The RF disturbances flow from the power amplifier into the IC pin to be evaluated via the connected P500 probe. An ammeter and voltmeter are also integrated in this probe so that the current, voltage and phase angle can be measured with an oscilloscope. The power, impedance and other parameters of the device under test can be calculated from the measured values.
The parameters that are obtained allow engineers to draw more detailed conclusions in terms of an IC's EMC in the respective electronic system. Malfunctions that occur at high current intensities, for example, are often due to magnetic coupling while those that occur at high voltages will be due to capacitive coupling. The new measuring method allows the measurement of reactive currents that remain undetected with usual power measurement and provides detailed physical insights that were otherwise impossible. This new RF injection method with integrated current and voltage measurement is very beneficial for IC development.
Investigations on a LIN transceiver
An RF equivalent circuit can be derived for each individual IC pin from the results obtained with the P500 probe measurement system. The impedance of the pin, however, depends not only on the switching state of the signal but also on the RF generator voltage. The P500 probe is used to inject a small RF level into the pin. These disturbances must be low enough to prevent protection diodes from opening and additional current paths and elements from becoming effective, for example. On the basis of the U, I and φ values measured with the oscilloscope, the IC's resistance and reactance can be determined as a function of frequency. If there is no dominant capacitive or inductive share, the reactance can be split in XC und XL by calculation. This requires measurements at different frequencies.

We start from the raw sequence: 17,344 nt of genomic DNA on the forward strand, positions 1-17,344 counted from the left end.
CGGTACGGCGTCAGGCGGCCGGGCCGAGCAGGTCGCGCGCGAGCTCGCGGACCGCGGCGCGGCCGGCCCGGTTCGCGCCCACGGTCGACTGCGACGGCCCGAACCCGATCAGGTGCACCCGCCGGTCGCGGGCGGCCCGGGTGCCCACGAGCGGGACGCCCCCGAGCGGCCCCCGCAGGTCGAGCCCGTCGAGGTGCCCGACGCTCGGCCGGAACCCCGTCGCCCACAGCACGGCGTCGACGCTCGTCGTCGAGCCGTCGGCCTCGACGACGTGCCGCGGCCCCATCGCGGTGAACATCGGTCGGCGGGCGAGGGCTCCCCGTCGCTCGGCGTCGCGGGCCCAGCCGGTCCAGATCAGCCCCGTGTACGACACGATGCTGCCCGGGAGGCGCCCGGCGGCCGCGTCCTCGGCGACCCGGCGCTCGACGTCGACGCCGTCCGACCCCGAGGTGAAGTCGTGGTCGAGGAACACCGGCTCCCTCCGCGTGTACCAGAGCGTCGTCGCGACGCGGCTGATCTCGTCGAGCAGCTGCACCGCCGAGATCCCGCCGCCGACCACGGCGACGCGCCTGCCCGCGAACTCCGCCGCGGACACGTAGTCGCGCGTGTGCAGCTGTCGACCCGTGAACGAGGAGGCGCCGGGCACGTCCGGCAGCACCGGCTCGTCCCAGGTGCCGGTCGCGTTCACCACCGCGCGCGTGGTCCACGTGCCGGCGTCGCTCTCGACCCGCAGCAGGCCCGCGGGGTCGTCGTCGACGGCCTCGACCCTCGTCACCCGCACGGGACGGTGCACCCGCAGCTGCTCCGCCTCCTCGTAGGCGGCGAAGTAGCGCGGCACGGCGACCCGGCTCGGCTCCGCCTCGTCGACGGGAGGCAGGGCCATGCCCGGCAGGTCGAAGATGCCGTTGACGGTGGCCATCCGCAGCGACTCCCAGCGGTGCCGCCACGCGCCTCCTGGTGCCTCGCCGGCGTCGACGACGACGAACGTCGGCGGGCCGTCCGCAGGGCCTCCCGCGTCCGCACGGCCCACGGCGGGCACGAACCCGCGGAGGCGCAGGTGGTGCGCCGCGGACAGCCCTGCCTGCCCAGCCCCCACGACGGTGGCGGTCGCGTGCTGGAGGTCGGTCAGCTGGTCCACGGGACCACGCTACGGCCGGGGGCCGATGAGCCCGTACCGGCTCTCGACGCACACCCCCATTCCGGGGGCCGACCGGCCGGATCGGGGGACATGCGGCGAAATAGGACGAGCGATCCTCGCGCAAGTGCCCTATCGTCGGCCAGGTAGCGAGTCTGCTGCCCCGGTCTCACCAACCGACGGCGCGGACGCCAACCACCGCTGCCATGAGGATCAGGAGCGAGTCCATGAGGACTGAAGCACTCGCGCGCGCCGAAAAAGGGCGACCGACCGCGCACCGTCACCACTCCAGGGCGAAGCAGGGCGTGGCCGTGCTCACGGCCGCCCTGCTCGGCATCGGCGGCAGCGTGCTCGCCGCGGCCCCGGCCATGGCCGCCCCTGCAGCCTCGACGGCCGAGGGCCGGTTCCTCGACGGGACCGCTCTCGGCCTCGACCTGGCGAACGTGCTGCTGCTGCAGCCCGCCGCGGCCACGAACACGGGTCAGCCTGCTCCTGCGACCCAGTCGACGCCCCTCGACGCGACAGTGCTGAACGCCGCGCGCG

Weak points can be found in the IC through a high-frequency / low-frequency current and voltage analysis on the IC pin. The high-frequency voltage may cause diode paths, for example, to open, resulting in a change in impedance.
The measurement system can be used for a variety of practical analyses. For example, it allows the visualisation of time-varying non-sinusoidal high-frequency current and voltage waveforms(Figure 5).
Additional current paths will open as soon as the forward voltage of internal diodes is reached. The impedance of the IC drops, the current increases and the voltage can be limited (feedback to supply network). When a diode opens, new coupling paths can become effective. The current that flows through the diode enters other network sections and takes effect there as a rectified current. These currents or voltages superimpose useful signal such as trigger or control signals of the LIN driver and cause the FET to go into a blocked, an open or undefined state. Further IC-internal mechanisms of actions can be clarified by analysing current and voltage as a function of time. Manufacturers can launch a targeted IC improvement and users can derive EMC counter-measures for the IC's practical use.
Conclusions for module development
A sensitive IC can become a victim of interference if an RF current couples to susceptible pins via internal coupling paths in the layout, for example. The RF current may flow from a vehicle board network plug to the Vbat pin of the LIN transceiver via corresponding line connections. The RF current may also reach the GND pin via the GND system, particularly in the segmented GND of two-layer printed circuit boards. This coupling path can be blocked by an all-over contact GND system. In addition, the blocking capacitors have to be adequately dimensioned on Vbat. A filter structure that comprises an inductor and two filter capacitors (PI filter) is a recommended option. The filter prevents the RF current from reaching the sensitive pin. Such a measure can be taken with due care right at the beginning of development if the Vbat pin is known to be very sensitive.
Interference suppression on a module that comprises LIN transceivers is difficult in practice as the respective pins which are finally responsible for IC interference have to be identified. The situation becomes unclear if the IC has several sensitive pins that all contribute to its malfunction. The effectiveness of individual measures is concealed due to coupling to other pins. If the IC's sensitive pins are known, reliable counter-measures can be taken in the right place even before beginning the actual EMC work. EMC problems of ICs can thus be controlled more quickly and easily.